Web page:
Anton Mobin’s magic boxes are in full effect on this duo recording with guitarist Riipus, culled from a live performance in Italy earlier this year. Mobin’s prepared chambers – to give them their proper name – do have something of the mystical about them, these arcane assemblages of rubber bands and metallic bits and bobs able to produce all manner of sonic outputs, from delicate clicks and plunks up to thick, dubby clouds of echo. Impressive enough by themselves, their deployment in a duo configuration can have transformative effects. The viscous throb of Mobin’s interventions in his recording with viola player Benedict Taylor, Stow Phasing, for example, added a kind of liquid shimmer to Taylor’s high intensity attack.
Mobin is similarly effective over the course of this CD, the cool clarity of its recording rendering both his and Riipus’s clanging explorations with limpid fidelity. We get four pieces, of which the first, Enterodia, is the longest. According to the release notes, this formed the main part of the duo’s performance that night, and is accordingly varied and interesting. Mobin’s prepared chambers are wonderfully reverberant throughout, with a soft chorus of chime-like tones and clangs at the start getting progressively crunchier as things progress. There’s a lovely rubber band twang early on that sounds almost deep enough to be a rather jazzy double bass interlude.
I’m not as familiar with Riipus’ work, but he seems to be keeping his end up handsomely, notably in g a beautiful, rippling arpeggio at about the 8-minute mark. For all that, the nicest thing about this piece in particular is the way in which the pair’s playing blends together, so that individual contributions are submerged into the grainy sonic strata. Some elements are easy to identify but for the most part we get a kind of acousmatic blending in which we’re not sure who is doing what but we don’t mind because the results are so engaging. Metallic grinds and scraps give way to chiming tones and resonant plinks. Rusty creaks are submerged in a low-frequency motorised throb. Mischievous squeals are chased by melancholic groans. Keith Rowe meets up with Adam Bohman for a guest spot on a :zoviet*france record.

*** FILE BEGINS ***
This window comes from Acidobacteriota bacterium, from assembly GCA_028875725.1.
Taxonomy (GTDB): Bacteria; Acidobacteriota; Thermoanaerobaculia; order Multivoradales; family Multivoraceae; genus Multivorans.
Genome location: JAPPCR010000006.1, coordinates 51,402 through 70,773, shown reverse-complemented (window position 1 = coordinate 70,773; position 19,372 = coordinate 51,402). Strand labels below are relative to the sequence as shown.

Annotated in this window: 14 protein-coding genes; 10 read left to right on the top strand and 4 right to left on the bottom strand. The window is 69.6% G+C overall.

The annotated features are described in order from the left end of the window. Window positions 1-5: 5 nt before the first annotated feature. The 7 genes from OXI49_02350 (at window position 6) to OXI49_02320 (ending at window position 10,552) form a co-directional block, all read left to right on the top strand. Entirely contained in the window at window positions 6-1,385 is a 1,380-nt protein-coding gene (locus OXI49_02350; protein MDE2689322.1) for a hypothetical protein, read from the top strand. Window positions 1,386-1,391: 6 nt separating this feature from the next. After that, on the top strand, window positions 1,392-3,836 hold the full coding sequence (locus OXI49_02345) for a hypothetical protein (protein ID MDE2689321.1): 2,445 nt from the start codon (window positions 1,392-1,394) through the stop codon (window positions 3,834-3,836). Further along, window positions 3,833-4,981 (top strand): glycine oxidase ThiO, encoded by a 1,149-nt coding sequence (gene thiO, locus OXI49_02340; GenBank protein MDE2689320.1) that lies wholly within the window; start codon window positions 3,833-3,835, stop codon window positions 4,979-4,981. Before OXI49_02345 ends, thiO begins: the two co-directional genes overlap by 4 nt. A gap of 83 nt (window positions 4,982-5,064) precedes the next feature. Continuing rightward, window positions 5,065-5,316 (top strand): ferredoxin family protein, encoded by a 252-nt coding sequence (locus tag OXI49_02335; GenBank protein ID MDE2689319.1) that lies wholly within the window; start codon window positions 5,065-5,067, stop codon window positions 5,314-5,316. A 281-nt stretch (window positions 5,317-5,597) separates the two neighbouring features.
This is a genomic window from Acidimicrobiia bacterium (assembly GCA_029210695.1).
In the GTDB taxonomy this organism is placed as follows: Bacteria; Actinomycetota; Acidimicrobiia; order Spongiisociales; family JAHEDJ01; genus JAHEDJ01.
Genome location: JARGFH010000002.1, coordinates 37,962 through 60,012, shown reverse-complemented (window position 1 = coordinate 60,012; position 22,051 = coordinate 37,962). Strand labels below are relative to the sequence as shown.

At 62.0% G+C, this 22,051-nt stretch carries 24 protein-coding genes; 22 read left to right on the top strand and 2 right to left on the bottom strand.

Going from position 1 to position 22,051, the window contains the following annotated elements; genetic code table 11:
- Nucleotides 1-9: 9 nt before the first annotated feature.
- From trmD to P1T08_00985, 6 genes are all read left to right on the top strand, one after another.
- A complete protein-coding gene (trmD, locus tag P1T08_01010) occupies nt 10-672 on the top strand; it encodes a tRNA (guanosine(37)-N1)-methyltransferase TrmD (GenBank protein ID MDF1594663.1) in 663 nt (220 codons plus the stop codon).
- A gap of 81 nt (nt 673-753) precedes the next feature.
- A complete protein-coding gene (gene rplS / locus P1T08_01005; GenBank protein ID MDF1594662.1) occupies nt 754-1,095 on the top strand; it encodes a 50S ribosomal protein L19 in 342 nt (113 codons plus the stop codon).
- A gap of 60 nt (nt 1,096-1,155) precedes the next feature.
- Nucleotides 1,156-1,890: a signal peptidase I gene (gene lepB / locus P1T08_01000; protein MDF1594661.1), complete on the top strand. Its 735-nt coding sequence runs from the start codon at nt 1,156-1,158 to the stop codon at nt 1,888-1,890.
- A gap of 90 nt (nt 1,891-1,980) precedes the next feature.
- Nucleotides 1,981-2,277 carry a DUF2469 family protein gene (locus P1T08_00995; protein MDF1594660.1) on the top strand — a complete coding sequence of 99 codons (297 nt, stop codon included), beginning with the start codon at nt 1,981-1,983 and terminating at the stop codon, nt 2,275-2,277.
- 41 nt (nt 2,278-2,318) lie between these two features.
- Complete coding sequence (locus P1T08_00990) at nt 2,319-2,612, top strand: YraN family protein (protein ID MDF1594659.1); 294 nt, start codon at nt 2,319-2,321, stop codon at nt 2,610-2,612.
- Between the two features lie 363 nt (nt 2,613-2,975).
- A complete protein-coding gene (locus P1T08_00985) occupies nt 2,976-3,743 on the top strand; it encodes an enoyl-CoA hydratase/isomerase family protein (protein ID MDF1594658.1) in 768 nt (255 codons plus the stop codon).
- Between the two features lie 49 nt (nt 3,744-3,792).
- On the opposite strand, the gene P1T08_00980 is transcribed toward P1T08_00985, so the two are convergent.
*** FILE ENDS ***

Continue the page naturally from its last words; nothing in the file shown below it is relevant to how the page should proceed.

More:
The other three pieces offer similar, if shorter, pleasures. Syncope Vitrée has a rhythmic, thudding pulse that never quite breaks out into a groove as such, despite its antic nature, its broken guitar chords flying out in all direction like huge shards from a skyscraper’s shattered window. Abat-court is stringy-ish and brooding, its guitar wibbles punctuated by a plasticky bass strum, both of which tessellate nicely with the usual workshop spray. Closing track Archéonome makes like a robot from 1984 with its strange stylophone modulations and toy motor buzzings, before morphing into a retro-musique-concrete wonderland, as if rows of pretty terraced houses were being cruelly demolished by a robot wrecking crew. A compulsory purchase order from the mechanised future. Slum clearance from the 22nd century.